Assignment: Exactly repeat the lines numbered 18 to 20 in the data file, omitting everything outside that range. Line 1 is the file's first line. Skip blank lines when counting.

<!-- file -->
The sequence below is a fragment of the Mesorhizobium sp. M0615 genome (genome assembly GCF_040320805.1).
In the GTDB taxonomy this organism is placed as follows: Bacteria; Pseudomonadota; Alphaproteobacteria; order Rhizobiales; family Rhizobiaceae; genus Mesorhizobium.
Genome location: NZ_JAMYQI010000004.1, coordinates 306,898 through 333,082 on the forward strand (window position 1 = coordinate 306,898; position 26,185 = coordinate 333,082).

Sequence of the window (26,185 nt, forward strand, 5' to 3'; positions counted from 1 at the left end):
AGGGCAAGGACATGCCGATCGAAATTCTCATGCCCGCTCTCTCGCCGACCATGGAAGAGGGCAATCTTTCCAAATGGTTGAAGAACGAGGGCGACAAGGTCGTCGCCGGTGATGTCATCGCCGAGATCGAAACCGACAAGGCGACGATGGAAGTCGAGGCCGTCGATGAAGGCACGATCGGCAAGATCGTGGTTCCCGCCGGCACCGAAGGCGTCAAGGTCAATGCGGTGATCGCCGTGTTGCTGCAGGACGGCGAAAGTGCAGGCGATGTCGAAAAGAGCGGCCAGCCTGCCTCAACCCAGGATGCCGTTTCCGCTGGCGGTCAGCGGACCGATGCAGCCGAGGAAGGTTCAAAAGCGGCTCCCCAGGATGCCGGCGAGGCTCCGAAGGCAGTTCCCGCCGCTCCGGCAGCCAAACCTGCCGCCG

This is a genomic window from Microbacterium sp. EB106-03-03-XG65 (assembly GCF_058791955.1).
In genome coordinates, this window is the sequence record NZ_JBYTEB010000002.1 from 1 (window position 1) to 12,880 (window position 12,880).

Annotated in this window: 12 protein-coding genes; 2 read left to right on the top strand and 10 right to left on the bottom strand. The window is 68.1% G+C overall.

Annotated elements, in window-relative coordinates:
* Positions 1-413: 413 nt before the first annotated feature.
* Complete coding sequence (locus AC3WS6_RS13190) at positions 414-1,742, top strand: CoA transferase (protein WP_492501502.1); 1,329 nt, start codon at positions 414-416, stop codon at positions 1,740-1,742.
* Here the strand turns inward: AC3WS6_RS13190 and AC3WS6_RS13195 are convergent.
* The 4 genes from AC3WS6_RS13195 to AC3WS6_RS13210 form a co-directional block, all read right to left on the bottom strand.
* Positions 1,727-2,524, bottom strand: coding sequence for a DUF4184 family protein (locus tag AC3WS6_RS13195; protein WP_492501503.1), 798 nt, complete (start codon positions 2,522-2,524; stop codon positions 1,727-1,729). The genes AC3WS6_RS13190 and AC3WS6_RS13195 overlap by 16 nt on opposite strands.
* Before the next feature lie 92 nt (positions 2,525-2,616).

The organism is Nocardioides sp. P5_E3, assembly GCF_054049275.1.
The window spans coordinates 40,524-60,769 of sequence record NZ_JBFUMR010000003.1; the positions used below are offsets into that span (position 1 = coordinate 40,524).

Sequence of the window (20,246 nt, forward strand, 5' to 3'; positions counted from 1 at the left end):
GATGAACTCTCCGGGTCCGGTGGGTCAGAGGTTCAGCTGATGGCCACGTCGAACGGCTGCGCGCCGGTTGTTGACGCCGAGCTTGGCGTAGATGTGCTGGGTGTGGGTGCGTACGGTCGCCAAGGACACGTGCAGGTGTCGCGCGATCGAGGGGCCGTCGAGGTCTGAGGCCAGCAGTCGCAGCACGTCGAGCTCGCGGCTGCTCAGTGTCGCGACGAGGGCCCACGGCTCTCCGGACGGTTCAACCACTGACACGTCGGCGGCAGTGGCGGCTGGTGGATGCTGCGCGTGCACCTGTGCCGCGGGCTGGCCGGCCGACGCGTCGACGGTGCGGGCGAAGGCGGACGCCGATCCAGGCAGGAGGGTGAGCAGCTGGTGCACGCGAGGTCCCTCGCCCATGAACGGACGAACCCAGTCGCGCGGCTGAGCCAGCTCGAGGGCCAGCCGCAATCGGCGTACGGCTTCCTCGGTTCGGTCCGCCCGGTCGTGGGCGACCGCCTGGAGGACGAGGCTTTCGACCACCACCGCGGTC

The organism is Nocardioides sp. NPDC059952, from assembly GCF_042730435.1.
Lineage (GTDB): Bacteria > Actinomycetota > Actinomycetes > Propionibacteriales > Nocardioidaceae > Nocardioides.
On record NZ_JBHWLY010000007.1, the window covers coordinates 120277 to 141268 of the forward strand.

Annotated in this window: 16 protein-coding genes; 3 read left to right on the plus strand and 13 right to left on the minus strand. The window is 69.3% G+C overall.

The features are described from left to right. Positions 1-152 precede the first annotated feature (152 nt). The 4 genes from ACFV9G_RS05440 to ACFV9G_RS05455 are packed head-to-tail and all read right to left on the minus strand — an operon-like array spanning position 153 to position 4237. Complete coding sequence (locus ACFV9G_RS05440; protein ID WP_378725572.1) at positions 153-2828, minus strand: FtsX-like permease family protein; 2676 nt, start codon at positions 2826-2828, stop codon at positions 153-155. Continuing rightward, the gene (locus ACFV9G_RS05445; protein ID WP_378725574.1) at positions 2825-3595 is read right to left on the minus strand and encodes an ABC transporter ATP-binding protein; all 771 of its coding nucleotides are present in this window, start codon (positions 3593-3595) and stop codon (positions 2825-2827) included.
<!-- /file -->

Sequence of the window (20,246 nt, forward strand, 5' to 3'; positions counted from 1 at the left end):
GATGAACTCTCCGGGTCCGGTGGGTCAGAGGTTCAGCTGATGGCCACGTCGAACGGCTGCGCGCCGGTTGTTGACGCCGAGCTTGGCGTAGATGTGCTGGGTGTGGGTGCGTACGGTCGCCAAGGACACGTGCAGGTGTCGCGCGATCGAGGGGCCGTCGAGGTCTGAGGCCAGCAGTCGCAGCACGTCGAGCTCGCGGCTGCTCAGTGTCGCGACGAGGGCCCACGGCTCTCCGGACGGTTCAACCACTGACACGTCGGCGGCAGTGGCGGCTGGTGGATGCTGCGCGTGCACCTGTGCCGCGGGCTGGCCGGCCGACGCGTCGACGGTGCGGGCGAAGGCGGACGCCGATCCAGGCAGGAGGGTGAGCAGCTGGTGCACGCGAGGTCCCTCGCCCATGAACGGACGAACCCAGTCGCGCGGCTGAGCCAGCTCGAGGGCCAGCCGCAATCGGCGTACGGCTTCCTCGGTTCGGTCCGCCCGGTCGTGGGCGACCGCCTGGAGGACGAGGCTTTCGACCACCACCGCGGTC

The organism is Nocardioides sp. NPDC059952, from assembly GCF_042730435.1.